The character, stamina and aspirations of a community are often fully typified by its public officials, and, tried by this standard, Garfield county, this state, may claim a high place in the public estimation if its clerk and recorder, William Cardnell, be taken as the standard of judgment. In enterprise, progressiveness, breadth of view and public-spirit in reference to commercial, industrial and public affairs, in scholarship and general capacity, in knowledge of men acquired in a long and varied experience among them under widely different circumstances, and in uprightness and fidelity to duty, he is easily one of the first men in the county and a representative of its best citizenship and most worthy ambitions. And what he is may be accounted all the more to his credit because he is largely a self-made man, the product of his own natural abilities and characteristics without extraneous aid of moment or the help of fortuitous circumstances. He was born in Essex county, England, on December 11, 1842, the son of William and Emily G. (Waters) Cardnell, the former born in Essex county and the latter in Kent, England. The father was a baker and confectioner and made a good living for his family at the business. His wife was what is known as a “Hard Shell Baptist.” They were the parents of seven children, five of whom are living, William being the oldest son. Both parents are dead. William attended the common or national schools two years, then was for a short time at an academy and a private school. At the age of thirteen he shipped as a cabin boy on a trading vessel and passed two years at sea on ships hailing from various ports in England, and to ports on the continent. Afterwards he made his home with his uncle, Robert Waters, manager for W.H Smith & Son, of London, prominent publishers and printers, who employed one thousand men, the son becoming subsequently the well known first lord of the admiralty, some of whose characteristics were depicted in the burlesque “His Majesty’s Ship, Pinafore.” Mr. Cardnell served three years as an apprentice in the mechanical part of the printing department, then came to New York and enlisted in the Fourteenth New York Cavalry, and served one year under Generals Butler, Banks and Canby on the Red River expedition and other parts of the South, but being ill and incapacitated from service in consequence of hardships endured on the memorable retreat he was honorably discharged, and returned to New York. He next appeared at Leavenworth, Kansas, where he conducted a printing business. In 1872 he first came to Colorado and located at Denver. Here he had a printing plant on Blake street and carried on the same business. Soon after starting the enterprise in the capital city, he left the business in charge of his foreman and joined the memorable diamond and gold expedition to Arizona and New Mexico. In this success was alternating, but not satisfactory, and he established the first newspaper published at Silver City, New Mexico, and remained in the territory ten years. Since the Civil war he has passed the whole of his life on the frontier. In his experience as gold hunter in Arizona he acquired a knowledge of Indian customs and languages and became acquainted with Cachise, [sic] Victoria and other chiefs of the great Apache nation. This acquaintance was of value in preventing hostilities between the Apaches and the gold hunters, as, though encounters were many times threatened by the Indians under him, a compromise was always effected through Mr. Cardnell. The party with which he went into Arizona was the first large one that entered that territory. It had six months’ supplies and a large outfit of mining tools, which were carried on thirty-six pack animals, and no white men were seen in several months’ time. After eight months’ hard labor on this expedition he started the newspaper in Silver City. After this he learned the profession of a metallurgist in one of the reduction works and became superintendent of a mill for reducing ores, located in Silver City, eight hundred miles from the nearest railroad station. In this position he was employed five years, then returned to Denver and from there moved to Glenwood Springs in 1886, arriving on April 6th. He at once became manager and editor of the Glenwood Echo. In 1890 he bought the Daily Republican. The publication of this he continued four years as a weekly paper, changing its name to the People’s Herald, a weekly People’s party paper, severing his connection with it in 1896, by sale of the plant to the Carbondale Item. During this period he had some mining interests and served as an assayer, winning a high reputation in the business as an expert. In 1899 he was a candidate for county clerk and recorder on the Populist ticket and was elected to the office by a large majority, and in 1901 he was re-elected as the candidate of the Democratic and Populist parties. He was again re-elected on the Democratic ticket for a third term November 8, 1904. In 1872 he was married at Denver to Miss Fannie Crispin, a native of London, Ontario, Canada. They had four children, three of whom are living, Emily, the wife of F.C. Ewing, druggist of Glenwood Springs; William G. and Herbert E. This wife died in 1882, and on June 14, 1883, he married her sister, Mrs. Susan (Crispin) Korn. They were daughters of George and Annie (Frost) Crispin, who were born in England and soon after their marriage moved to Canada, where the father was a promoter and builder. Both are now deceased. They belonged to the Episcopal church and stood high in their community.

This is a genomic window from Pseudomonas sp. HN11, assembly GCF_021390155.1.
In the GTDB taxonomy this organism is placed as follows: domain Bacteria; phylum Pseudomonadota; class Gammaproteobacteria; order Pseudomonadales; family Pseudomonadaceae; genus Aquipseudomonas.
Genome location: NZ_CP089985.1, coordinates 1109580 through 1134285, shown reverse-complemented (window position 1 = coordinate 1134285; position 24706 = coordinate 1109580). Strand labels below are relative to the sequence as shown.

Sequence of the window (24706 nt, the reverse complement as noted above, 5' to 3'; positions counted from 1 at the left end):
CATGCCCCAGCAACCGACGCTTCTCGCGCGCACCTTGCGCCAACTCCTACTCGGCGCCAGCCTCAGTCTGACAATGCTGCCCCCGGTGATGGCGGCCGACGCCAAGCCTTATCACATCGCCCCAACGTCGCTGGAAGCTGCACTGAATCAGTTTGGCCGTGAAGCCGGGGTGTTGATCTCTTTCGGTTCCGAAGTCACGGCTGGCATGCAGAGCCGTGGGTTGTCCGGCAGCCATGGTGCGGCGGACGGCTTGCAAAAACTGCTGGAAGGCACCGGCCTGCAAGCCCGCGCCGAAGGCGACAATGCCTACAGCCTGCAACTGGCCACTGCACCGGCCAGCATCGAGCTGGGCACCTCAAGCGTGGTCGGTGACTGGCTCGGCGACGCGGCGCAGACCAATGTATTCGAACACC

Source: Bowen, A. W. Progressive Men of Western Colorado. Chicago: A. W. Bowen & Co., Publishers. 1905.